Service Assurance, which audits IT departments, manages clients’ computer needs and provides disaster backup systems, is experiencing strong growth in audits, said Mark Giannini, co-owner of the company with Kelli Mitchell.

63. Unemployment Eclipses Fiscal Jolt -

WASHINGTON (AP) – The jobless got a hand. Taxpayers got tax breaks. And a sinking economy stabilized.

But the public’s response to President Barack Obama’s recession-fighting policies has been increasingly dreary. And the reason is simple: six months of unemployment above 9.6 percent.

64. Corker Aide Says Presidential Link Flattering -

U.S. Sen. Bob Corker’s top aide said the Tennessee Republican has nothing to do with the Web site www.corkerforpresident.com but he describes it as flattering and isn’t calling for its removal.

65. Obama Open to Every Good Idea to Stop Job Losses -

WASHINGTON (AP) - President Barack Obama kicked off a White House jobs forum on Thursday by saying he's "open to every demonstrably good idea" to reverse the worst job losses in decades. But Obama said the government's resources are limited and that growth ultimately must come from the private sector.

66. Jobless Rate Tops 10 Percent For First Time Since ’83 -

WASHINGTON (AP) – The national unemployment rate has passed the psychological threshold of 10 percent for the first time since 1983 – and is likely to go higher.

Nearly 16 million people can’t find jobs even though the worst recession since the Great Depression has apparently ended. Persistently high unemployment could hurt the recovery by restraining consumer spending, which accounts for 70 percent of the economy.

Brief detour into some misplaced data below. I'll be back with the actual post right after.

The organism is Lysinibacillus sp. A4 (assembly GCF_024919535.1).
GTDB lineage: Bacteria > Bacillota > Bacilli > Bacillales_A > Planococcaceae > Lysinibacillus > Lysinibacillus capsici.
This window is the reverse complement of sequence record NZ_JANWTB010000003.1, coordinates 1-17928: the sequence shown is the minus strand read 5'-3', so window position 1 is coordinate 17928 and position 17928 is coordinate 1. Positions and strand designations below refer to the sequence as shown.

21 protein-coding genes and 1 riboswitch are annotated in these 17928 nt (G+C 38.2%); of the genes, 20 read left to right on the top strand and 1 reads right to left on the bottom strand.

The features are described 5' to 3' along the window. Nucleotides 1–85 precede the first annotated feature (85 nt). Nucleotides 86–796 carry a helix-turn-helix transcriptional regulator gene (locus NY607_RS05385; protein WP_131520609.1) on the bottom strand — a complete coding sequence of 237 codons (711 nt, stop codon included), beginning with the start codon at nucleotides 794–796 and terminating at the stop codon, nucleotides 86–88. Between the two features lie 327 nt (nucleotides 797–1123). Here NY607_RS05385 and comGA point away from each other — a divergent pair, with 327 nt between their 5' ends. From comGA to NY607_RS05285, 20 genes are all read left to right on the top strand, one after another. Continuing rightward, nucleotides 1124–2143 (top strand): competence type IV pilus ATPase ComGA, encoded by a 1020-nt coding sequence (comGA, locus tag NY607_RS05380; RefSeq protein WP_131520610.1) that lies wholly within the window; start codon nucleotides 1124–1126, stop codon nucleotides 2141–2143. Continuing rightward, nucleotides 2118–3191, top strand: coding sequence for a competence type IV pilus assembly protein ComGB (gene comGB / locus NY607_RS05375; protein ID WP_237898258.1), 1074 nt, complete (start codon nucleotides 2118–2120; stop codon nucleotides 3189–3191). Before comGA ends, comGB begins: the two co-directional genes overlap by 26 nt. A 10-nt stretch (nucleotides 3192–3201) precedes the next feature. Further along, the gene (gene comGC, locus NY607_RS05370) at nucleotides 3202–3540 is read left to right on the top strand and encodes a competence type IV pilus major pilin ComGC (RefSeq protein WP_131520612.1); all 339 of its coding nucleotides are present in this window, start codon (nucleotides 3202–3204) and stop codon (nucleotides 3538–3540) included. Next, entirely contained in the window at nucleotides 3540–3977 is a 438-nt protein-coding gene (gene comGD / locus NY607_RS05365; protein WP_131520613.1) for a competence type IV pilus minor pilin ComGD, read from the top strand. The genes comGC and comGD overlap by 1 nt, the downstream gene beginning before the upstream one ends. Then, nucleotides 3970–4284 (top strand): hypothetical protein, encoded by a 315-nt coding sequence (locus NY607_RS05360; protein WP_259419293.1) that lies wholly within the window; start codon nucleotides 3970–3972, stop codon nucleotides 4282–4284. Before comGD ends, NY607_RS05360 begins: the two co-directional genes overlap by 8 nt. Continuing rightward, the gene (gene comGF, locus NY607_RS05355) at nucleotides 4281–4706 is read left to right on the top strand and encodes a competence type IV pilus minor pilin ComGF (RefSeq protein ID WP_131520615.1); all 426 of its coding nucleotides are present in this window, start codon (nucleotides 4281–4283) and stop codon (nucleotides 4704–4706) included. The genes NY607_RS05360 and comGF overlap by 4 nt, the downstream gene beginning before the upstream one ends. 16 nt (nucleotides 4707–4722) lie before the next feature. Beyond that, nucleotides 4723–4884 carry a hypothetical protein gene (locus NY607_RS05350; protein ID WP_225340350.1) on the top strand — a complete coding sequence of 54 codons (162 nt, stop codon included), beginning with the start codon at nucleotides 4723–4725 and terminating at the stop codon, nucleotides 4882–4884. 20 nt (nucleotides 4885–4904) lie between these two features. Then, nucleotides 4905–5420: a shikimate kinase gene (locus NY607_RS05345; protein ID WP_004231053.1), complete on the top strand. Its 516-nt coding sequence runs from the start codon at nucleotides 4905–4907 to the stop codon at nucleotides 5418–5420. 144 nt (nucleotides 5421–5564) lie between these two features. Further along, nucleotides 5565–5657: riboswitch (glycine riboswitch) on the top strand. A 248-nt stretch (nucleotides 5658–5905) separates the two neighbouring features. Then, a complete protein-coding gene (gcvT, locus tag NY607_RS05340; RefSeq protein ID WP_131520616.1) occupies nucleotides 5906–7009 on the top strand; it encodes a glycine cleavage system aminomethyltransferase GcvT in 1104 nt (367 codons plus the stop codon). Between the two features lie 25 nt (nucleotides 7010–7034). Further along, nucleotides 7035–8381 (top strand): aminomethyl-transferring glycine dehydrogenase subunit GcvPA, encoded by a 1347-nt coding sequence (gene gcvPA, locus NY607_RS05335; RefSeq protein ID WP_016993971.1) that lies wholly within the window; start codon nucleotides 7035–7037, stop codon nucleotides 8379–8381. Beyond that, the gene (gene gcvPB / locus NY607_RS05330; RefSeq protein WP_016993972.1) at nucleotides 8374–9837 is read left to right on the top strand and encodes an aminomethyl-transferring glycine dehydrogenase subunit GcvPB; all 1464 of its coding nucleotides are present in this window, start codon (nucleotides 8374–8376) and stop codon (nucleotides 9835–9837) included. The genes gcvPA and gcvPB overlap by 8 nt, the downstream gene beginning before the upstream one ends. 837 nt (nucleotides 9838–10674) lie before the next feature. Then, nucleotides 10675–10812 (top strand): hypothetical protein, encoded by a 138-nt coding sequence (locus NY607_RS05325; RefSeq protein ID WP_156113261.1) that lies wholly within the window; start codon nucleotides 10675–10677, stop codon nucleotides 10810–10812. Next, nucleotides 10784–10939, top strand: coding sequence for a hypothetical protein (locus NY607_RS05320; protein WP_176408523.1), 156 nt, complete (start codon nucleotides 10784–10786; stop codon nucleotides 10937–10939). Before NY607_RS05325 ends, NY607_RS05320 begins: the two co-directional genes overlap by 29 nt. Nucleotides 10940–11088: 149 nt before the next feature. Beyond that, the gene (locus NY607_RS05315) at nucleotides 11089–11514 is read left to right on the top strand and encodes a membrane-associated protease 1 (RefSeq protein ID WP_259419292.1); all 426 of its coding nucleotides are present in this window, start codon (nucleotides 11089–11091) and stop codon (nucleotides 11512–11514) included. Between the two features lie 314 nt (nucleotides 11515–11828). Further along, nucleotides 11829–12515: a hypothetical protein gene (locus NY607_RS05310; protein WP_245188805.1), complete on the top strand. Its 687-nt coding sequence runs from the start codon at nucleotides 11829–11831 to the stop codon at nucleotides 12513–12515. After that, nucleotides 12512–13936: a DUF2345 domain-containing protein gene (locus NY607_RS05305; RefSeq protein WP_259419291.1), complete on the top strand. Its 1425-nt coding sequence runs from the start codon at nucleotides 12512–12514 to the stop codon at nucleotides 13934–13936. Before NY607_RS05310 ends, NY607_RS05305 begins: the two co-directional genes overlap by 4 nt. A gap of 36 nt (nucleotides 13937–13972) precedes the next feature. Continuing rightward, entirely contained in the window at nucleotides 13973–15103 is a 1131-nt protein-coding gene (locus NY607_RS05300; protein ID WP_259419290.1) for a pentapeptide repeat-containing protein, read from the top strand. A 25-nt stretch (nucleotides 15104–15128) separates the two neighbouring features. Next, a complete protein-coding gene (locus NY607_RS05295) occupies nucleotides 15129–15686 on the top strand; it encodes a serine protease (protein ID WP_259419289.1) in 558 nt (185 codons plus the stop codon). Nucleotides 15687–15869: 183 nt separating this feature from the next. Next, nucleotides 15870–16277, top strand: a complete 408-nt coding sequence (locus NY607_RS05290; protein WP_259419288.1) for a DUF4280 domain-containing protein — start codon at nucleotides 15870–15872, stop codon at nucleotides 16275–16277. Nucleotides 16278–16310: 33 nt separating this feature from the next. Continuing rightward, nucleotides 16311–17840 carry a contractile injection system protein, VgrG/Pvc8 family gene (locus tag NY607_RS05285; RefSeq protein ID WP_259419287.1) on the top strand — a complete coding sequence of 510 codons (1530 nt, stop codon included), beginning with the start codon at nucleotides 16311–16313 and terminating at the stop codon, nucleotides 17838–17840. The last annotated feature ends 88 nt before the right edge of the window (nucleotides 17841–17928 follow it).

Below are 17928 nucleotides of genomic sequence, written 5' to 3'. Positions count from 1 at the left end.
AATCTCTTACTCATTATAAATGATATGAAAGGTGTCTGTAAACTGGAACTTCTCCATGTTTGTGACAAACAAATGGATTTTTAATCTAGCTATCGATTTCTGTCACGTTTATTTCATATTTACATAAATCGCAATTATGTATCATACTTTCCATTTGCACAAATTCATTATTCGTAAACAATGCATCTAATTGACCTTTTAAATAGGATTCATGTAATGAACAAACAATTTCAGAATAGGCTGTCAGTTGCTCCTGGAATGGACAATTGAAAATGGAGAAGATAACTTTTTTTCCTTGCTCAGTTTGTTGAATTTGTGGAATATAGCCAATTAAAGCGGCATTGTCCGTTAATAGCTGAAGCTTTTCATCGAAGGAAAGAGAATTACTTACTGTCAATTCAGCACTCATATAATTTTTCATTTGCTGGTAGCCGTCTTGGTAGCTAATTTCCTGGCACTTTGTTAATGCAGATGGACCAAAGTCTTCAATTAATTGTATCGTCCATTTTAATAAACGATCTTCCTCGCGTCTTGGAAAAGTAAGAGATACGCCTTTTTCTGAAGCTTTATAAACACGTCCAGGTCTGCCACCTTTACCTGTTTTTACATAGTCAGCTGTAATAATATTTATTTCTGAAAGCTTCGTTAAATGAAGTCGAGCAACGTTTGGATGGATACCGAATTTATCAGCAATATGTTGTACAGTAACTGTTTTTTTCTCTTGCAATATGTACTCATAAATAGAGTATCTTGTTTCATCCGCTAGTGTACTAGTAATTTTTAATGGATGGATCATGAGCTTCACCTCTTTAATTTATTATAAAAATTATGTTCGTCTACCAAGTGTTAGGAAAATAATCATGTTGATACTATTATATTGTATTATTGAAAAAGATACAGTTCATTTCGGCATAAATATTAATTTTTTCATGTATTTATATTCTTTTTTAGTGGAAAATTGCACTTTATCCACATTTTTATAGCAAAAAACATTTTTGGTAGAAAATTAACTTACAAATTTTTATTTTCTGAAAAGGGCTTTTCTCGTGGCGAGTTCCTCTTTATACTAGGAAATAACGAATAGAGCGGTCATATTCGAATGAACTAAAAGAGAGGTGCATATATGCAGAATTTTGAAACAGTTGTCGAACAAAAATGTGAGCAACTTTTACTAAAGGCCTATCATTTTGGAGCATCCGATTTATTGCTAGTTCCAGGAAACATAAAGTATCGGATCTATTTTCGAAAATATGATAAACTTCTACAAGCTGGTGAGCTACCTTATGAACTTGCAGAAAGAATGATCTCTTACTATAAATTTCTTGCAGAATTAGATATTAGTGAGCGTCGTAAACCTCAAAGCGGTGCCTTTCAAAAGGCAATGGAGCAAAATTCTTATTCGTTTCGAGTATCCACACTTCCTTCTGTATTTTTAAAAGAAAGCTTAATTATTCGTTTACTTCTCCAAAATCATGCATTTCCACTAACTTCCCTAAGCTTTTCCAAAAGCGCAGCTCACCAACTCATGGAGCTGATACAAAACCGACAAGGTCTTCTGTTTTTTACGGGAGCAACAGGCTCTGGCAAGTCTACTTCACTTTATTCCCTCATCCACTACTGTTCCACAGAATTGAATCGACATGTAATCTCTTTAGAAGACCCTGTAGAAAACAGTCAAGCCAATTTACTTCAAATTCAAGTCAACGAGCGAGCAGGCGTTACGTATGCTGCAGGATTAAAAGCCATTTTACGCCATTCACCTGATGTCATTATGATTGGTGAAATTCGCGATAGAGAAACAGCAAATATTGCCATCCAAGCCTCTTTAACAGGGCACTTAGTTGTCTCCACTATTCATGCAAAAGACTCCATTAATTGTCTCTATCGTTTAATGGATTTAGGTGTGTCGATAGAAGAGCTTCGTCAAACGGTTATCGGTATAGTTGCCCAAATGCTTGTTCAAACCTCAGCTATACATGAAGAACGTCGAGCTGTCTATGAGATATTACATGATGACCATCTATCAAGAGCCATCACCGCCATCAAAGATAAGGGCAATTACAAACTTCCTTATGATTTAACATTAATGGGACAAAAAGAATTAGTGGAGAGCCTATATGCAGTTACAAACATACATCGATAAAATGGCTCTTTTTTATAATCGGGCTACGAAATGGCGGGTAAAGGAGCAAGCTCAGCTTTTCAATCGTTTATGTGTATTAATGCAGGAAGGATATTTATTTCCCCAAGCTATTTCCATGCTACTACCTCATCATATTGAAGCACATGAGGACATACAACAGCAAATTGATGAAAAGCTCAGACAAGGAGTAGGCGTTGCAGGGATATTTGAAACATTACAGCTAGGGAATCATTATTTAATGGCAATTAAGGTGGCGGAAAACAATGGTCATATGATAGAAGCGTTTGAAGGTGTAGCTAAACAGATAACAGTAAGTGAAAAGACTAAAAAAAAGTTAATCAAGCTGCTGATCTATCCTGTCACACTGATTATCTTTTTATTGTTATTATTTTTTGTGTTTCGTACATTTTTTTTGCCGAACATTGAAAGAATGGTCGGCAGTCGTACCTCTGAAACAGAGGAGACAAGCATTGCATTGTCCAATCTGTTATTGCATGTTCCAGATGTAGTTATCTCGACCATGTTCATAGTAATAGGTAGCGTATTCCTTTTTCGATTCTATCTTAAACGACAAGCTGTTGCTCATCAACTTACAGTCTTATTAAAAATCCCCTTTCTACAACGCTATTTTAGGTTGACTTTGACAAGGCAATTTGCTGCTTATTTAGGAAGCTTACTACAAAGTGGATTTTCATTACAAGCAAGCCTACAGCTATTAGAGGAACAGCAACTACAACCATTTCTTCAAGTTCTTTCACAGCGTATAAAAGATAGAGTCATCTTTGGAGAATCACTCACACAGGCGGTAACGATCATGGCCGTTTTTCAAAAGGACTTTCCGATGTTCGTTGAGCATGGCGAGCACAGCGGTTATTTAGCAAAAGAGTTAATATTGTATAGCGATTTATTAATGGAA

67. Job Losses Mar Recovery, Create Woes for Dems -

WASHINGTON (AP) - A distressed economy is widely blamed for President George H.W. Bush's re-election defeat in 1992, and a decade earlier, for the loss of 26 House seats in midterm elections by Ronald Reagan's Republicans. Yet in both instances recession had already ended or was winding down.

68. High Court to Review Local Gun Laws -

WASHINGTON (AP) – The U.S. Supreme Court agreed Wednesday to decide whether strict local and state gun control laws violate the Second Amendment, ensuring another high-profile battle over the rights of gun owners.

69. Appeals Court Overturns Campaign Finance Rules -

WASHINGTON (AP) - Independent advocacy groups will be able to spend more money to try to influence federal elections under a decision Friday from a federal appeals court that overturned rules limiting nonprofits' campaign spending.

70. Job Losses Slow As Unemployment Dips -

WASHINGTON (AP) – Employers sharply scaled back layoffs in July, and the unemployment rate dipped for the first time in 15 months, sending a strong signal that the worst recession since World War II is finally ending.

71. 467K US Jobs Cut in June; 9.5 Percent Jobless -

WASHINGTON (AP) – Employers cut a larger-than-expected 467,000 jobs in June, driving the unemployment rate up to a 26-year high of 9.5 percent, suggesting the economy’s road to recovery will be bumpy.

72. Is Twitter the News Outlet for the 21st Century? -

NEW YORK (AP) - Cassy Hayes and Jasmine Coleman were among the first fans to arrive outside the Ronald Reagan UCLA Medical Center in Los Angeles where Michael Jackson was brought and later pronounced dead.

73. Baker, Ford Share Political Opinions At Bar Convention -

The family trade has skipped a generation, former U.S. Sen. Howard Baker noted at last week’s Tennessee Bar Association convention at The Peabody when speaking of his three grandsons and the law firm his grandfather founded.

74. Obama Spells Out Major Financial Rules Overhaul -

WASHINGTON (AP) - President Barack Obama proposed sweeping new "rules of the road" for the nation's financial system Wednesday, casting the changes as a critically important response to the economic crisis and the greatest regulatory transformation since the Great Depression.

75. Congress Has Little Appetite For Health Care Taxes -

WASHINGTON (AP) – It’s the toughest question of all in the debate over revamping the nation’s health care system – how to pay for expanding coverage to nearly 50 million uninsured people.